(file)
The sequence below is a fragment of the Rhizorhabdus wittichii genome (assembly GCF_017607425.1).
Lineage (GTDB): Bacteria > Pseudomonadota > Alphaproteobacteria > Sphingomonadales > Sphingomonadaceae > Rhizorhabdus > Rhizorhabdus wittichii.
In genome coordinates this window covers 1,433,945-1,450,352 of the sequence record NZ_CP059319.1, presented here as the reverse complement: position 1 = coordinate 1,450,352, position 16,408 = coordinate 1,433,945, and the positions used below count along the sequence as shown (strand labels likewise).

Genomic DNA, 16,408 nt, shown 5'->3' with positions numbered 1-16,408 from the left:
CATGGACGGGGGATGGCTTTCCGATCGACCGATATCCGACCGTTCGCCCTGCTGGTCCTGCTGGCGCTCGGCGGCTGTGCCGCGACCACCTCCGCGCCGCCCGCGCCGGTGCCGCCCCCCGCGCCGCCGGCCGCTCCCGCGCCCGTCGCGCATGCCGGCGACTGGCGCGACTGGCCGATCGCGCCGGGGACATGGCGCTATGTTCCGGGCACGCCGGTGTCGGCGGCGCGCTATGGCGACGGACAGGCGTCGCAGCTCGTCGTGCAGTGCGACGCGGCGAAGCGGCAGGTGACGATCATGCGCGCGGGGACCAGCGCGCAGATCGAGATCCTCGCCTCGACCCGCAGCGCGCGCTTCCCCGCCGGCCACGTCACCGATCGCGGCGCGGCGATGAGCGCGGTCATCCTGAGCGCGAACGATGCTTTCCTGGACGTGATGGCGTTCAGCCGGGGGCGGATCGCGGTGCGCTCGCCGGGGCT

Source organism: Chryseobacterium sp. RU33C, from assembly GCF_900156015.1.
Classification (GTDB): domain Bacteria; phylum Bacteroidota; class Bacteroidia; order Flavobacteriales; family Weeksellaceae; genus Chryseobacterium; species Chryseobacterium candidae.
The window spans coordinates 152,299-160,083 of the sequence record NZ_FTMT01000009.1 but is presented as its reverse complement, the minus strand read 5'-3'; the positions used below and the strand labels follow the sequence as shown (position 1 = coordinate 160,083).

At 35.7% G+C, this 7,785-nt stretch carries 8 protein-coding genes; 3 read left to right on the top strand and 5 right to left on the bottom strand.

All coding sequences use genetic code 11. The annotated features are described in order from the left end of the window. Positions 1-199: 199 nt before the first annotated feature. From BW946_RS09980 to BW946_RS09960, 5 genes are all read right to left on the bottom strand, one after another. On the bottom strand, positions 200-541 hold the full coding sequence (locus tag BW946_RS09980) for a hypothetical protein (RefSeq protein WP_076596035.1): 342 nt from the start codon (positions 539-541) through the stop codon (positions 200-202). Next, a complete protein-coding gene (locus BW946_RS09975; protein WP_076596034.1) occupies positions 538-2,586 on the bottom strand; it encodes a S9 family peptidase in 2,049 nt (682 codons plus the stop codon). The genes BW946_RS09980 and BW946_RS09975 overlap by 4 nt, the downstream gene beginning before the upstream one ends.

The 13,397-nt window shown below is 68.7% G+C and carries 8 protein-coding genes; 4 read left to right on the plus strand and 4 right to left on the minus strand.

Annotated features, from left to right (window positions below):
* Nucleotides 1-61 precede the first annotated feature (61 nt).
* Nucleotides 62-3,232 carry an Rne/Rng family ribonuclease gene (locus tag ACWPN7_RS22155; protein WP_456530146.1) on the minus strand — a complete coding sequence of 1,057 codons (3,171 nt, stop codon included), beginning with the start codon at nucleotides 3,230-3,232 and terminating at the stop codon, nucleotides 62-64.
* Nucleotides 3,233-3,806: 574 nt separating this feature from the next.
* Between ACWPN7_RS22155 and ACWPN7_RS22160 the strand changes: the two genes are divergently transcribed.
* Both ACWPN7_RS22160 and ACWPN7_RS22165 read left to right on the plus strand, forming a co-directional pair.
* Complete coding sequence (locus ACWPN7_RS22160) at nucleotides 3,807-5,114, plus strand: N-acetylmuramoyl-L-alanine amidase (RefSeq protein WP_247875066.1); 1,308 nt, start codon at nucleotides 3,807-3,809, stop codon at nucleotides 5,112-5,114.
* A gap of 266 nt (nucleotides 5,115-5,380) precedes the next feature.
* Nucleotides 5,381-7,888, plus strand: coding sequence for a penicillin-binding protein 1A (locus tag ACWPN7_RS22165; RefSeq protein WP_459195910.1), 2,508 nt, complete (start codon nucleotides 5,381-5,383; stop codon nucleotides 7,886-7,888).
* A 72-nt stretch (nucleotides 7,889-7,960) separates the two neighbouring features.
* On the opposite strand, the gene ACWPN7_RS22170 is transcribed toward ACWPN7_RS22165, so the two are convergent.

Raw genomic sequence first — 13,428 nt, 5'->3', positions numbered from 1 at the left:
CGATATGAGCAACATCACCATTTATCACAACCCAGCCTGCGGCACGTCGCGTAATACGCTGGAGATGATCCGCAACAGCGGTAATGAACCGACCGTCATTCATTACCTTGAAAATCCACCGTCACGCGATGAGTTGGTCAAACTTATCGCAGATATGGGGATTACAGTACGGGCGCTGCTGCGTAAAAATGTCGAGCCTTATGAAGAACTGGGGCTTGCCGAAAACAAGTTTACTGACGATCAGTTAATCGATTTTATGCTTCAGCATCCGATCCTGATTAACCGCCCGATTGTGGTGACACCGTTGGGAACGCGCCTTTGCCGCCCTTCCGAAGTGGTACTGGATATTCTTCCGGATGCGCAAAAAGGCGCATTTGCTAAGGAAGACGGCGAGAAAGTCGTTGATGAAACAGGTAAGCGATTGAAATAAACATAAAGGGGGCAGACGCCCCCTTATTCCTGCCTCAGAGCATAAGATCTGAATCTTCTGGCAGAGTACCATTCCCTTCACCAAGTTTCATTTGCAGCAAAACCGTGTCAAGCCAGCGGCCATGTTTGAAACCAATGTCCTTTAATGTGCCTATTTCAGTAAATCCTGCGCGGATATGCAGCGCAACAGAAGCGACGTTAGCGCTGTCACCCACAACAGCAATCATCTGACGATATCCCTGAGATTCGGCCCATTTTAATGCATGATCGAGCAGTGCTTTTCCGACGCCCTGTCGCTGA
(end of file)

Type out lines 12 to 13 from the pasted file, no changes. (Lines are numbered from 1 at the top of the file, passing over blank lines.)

Annotated features, from left to right (window positions below):
* Nucleotides 1-61 precede the first annotated feature (61 nt).